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Variable Scope

By: a guest on Jul 6th, 2013  |  syntax: None  |  size: 2.12 KB  |  views: 7  |  expires: Never
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  1. There are only three scopes for variables in GM:
  3. Constant - A constant holds a value determined before you compile the game, listed in the IDE itself. You cannot create or destroy a constant in game. Constants are **read-only!** Constants can be accessed by any object or script in the game with the following syntax:
  5.     if (someLocalVariable == tau) // for this example, 'tau' is a constant set to 6.283185307179586476925286766559
  6.         { show_message("someLocalVariable is equivalent to 2 x 3.1415926535897932384626433832795!"); }
  8. Global - A global variable holds a value determined whenever you create it for the rest of the program's run time. You can only create global variables. Global variables are fully accessible in game. Global variables can be accessed by any object or script in the game with the following syntax:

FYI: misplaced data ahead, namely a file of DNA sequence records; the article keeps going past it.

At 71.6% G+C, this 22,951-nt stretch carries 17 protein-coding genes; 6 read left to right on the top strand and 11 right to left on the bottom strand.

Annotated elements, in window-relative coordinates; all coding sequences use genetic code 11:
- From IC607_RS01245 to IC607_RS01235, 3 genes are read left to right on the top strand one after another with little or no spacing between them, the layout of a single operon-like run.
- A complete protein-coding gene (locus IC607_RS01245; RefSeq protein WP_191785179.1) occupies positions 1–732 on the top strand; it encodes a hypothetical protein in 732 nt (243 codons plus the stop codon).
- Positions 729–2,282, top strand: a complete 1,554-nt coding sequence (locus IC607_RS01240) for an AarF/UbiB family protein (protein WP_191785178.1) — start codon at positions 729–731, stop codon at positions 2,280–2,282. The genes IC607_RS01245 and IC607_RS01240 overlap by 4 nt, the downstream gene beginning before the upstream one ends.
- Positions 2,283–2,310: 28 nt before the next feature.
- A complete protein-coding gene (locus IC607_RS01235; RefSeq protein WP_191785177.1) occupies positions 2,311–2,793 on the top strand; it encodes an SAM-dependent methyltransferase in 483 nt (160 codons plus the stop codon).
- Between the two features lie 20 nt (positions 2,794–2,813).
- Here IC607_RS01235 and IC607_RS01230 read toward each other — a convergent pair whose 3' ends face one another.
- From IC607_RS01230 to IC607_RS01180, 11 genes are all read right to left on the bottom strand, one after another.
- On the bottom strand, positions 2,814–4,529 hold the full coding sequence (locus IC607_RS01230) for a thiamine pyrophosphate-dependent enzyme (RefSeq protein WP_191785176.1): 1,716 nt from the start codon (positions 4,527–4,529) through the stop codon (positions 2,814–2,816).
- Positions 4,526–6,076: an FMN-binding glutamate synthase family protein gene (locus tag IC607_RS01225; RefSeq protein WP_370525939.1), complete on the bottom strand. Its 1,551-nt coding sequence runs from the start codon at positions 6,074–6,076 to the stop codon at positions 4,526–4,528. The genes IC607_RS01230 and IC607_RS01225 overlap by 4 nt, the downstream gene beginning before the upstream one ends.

10.     global.thisIsAGlobalVariable = 4; // for this example, 'thisIsAGlobalVariable' and 'points' are global variables
  11.     global.points = 0;
  12.     global.points += 7;
  14. Local - A local variable holds a value determined by an objects code for a single instance of that object. You can only create local variables. Local variables are fully accessible in game. Local variables can be accessed by the calling instance with the following syntax:
  16.     thisIsALocalVariable = 0; // 'thisIsALocalVariable', 'index', 'someOtherLocalVariable', and 'anotherLocalVariable' are all local variables
  17.     index = 42;
  18.     someOtherLocalVariable = thisIsALocalVariable+index;
  19.     anotherLocalVariable = "Hello World!";
  21. Local variables of another currently existing instance can be accessed by prefixing the instance's unique ID with the following syntax:
  23.     ball = instance_create(room_width*0.5,room_height*0.5,obj_ball);
  24.     ball.size = 32;
  25.     ball.image_speed = 0.2;
  26.     with(ball) // Here, nested in a with statement, we can again access to our own variables using the 'other' keyword. If we didn't prefix doneMakingBall with 'other.' the instance we created earlier, 'ball', would instead set doneMakingBall to 1!
  27.         { other.doneMakingBall = 1; }
  29. Well, I hope that clears up any issues with scope! Good luck!
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